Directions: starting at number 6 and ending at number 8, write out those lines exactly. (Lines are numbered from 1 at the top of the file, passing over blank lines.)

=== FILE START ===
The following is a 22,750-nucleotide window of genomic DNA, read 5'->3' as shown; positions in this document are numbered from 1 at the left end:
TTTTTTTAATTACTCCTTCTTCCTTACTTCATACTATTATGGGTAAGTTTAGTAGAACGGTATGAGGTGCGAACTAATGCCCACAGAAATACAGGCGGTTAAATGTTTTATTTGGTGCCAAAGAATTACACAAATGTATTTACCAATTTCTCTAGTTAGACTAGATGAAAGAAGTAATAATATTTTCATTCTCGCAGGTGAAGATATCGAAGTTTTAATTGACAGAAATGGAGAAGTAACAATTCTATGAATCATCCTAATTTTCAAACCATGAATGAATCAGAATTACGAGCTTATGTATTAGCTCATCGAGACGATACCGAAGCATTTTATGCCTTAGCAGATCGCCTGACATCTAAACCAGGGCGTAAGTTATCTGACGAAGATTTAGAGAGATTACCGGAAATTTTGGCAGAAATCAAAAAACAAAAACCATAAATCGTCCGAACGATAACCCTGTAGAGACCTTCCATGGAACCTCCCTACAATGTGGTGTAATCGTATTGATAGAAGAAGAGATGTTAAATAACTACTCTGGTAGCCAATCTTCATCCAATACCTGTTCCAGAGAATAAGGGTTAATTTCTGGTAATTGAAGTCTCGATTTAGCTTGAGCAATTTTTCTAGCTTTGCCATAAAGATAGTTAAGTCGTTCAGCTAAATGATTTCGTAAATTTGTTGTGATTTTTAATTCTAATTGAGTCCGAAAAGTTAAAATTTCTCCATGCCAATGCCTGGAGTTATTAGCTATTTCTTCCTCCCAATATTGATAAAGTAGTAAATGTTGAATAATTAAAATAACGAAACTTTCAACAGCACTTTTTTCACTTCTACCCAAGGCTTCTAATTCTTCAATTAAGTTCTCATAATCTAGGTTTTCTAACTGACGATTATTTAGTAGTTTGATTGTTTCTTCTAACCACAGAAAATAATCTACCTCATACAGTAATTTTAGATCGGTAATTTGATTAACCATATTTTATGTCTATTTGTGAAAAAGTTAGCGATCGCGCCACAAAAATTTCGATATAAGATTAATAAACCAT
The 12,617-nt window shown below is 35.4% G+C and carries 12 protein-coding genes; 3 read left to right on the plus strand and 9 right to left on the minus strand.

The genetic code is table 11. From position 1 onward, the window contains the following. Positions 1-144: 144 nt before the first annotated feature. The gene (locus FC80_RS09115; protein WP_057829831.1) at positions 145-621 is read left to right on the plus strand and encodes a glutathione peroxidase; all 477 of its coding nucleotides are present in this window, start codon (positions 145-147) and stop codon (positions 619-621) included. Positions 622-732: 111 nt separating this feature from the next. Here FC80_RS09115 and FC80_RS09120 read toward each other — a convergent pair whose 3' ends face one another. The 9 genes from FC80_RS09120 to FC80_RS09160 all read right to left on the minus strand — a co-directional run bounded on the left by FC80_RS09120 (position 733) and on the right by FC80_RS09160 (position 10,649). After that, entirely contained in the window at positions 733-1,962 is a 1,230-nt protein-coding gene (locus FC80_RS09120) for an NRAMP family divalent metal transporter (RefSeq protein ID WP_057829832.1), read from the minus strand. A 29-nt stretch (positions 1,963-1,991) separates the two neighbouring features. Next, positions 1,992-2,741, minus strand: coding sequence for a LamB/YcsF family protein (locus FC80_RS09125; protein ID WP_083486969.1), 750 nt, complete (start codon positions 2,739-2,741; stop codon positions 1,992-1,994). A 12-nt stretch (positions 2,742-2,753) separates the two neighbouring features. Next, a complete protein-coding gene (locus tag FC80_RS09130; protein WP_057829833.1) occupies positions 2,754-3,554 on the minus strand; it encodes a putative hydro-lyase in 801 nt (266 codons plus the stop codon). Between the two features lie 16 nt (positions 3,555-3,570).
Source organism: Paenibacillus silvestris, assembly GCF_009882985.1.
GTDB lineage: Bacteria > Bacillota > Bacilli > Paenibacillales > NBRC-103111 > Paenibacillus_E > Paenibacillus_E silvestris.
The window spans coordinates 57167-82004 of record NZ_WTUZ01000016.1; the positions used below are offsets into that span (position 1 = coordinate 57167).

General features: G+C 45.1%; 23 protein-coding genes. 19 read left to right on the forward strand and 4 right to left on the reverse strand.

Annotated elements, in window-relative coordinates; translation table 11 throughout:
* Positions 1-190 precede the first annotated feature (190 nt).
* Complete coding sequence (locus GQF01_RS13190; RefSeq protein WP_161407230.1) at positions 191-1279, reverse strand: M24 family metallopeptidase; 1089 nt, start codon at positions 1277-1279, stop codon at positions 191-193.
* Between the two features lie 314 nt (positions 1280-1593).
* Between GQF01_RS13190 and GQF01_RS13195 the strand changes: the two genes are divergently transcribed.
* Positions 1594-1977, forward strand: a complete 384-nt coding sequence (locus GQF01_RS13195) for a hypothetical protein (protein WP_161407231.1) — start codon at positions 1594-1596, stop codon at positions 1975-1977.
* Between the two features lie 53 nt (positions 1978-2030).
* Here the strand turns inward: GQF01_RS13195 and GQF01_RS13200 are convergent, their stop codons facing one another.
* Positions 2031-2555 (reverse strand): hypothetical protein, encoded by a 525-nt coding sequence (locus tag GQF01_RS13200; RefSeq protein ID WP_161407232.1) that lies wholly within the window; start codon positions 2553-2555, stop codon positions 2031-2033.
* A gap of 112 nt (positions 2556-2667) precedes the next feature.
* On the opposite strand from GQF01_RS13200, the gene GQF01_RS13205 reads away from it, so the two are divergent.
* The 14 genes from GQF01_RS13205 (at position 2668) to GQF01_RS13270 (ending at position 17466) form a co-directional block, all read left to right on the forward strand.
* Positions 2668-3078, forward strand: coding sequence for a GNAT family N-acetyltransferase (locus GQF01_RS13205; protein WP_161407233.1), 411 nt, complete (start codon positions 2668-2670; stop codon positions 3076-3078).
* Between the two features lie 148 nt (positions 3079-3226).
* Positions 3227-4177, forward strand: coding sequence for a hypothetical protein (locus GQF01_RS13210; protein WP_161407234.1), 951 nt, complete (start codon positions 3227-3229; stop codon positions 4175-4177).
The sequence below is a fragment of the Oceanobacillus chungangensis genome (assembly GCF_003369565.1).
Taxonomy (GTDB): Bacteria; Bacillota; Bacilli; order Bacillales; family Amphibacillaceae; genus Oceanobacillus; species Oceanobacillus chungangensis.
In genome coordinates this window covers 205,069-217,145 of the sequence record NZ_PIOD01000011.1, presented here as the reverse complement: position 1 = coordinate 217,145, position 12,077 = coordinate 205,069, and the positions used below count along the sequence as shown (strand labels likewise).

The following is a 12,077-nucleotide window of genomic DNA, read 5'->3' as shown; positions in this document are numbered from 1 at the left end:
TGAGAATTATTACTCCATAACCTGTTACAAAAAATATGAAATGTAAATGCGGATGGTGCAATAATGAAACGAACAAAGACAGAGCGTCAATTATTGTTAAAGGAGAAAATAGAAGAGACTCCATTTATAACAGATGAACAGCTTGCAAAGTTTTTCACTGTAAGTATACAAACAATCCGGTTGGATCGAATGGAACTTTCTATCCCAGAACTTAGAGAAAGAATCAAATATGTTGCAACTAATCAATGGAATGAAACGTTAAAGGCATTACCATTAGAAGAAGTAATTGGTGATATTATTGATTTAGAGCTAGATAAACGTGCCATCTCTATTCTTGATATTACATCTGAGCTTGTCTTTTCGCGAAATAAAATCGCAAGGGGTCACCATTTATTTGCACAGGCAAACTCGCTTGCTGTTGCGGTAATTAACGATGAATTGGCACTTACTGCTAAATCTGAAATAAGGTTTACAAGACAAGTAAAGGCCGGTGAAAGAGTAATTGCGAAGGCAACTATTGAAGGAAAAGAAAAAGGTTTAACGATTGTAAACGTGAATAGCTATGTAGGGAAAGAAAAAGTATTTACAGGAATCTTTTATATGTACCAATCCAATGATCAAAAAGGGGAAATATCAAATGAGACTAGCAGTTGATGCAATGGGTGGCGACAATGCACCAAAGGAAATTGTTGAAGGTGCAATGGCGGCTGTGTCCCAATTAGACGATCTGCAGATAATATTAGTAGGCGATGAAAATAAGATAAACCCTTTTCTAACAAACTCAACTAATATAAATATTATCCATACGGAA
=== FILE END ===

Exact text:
GTDB lineage: Bacteria > Bacillota > Bacilli > Paenibacillales > NBRC-103111 > Paenibacillus_E > Paenibacillus_E silvestris.
The window spans coordinates 57167-82004 of record NZ_WTUZ01000016.1; the positions used below are offsets into that span (position 1 = coordinate 57167).

General features: G+C 45.1%; 23 protein-coding genes. 19 read left to right on the forward strand and 4 right to left on the reverse strand.